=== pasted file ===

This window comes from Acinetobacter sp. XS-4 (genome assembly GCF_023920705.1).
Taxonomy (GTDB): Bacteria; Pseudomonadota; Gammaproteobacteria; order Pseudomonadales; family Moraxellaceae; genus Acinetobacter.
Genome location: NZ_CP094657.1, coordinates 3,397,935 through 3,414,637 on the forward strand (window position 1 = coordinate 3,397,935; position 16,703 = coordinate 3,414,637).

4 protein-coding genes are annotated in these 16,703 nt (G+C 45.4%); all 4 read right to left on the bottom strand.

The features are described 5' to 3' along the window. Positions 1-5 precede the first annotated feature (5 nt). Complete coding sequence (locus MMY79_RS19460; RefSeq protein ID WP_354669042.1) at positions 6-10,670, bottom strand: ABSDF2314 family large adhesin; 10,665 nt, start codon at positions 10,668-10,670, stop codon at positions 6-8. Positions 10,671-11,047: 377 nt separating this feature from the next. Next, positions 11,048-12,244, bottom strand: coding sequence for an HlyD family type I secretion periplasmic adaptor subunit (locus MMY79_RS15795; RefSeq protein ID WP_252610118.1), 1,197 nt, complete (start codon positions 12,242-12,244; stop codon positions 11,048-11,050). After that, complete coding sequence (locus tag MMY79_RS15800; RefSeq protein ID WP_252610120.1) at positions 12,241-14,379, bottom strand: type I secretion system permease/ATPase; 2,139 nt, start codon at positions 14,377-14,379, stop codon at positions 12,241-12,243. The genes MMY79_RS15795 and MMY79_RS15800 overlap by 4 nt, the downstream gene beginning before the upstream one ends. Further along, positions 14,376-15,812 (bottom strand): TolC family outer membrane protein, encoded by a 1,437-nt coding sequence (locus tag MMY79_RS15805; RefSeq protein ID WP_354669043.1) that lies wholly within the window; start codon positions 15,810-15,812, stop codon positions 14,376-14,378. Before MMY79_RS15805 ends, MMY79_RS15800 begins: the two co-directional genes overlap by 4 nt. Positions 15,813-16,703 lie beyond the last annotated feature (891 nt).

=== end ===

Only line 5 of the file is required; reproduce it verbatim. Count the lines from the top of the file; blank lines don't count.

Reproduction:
The features are described 5' to 3' along the window. Positions 1-5 precede the first annotated feature (5 nt). Complete coding sequence (locus MMY79_RS19460; RefSeq protein ID WP_354669042.1) at positions 6-10,670, bottom strand: ABSDF2314 family large adhesin; 10,665 nt, start codon at positions 10,668-10,670, stop codon at positions 6-8. Positions 10,671-11,047: 377 nt separating this feature from the next. Next, positions 11,048-12,244, bottom strand: coding sequence for an HlyD family type I secretion periplasmic adaptor subunit (locus MMY79_RS15795; RefSeq protein ID WP_252610118.1), 1,197 nt, complete (start codon positions 12,242-12,244; stop codon positions 11,048-11,050). After that, complete coding sequence (locus tag MMY79_RS15800; RefSeq protein ID WP_252610120.1) at positions 12,241-14,379, bottom strand: type I secretion system permease/ATPase; 2,139 nt, start codon at positions 14,377-14,379, stop codon at positions 12,241-12,243. The genes MMY79_RS15795 and MMY79_RS15800 overlap by 4 nt, the downstream gene beginning before the upstream one ends. Further along, positions 14,376-15,812 (bottom strand): TolC family outer membrane protein, encoded by a 1,437-nt coding sequence (locus tag MMY79_RS15805; RefSeq protein ID WP_354669043.1) that lies wholly within the window; start codon positions 15,810-15,812, stop codon positions 14,376-14,378. Before MMY79_RS15805 ends, MMY79_RS15800 begins: the two co-directional genes overlap by 4 nt. Positions 15,813-16,703 lie beyond the last annotated feature (891 nt).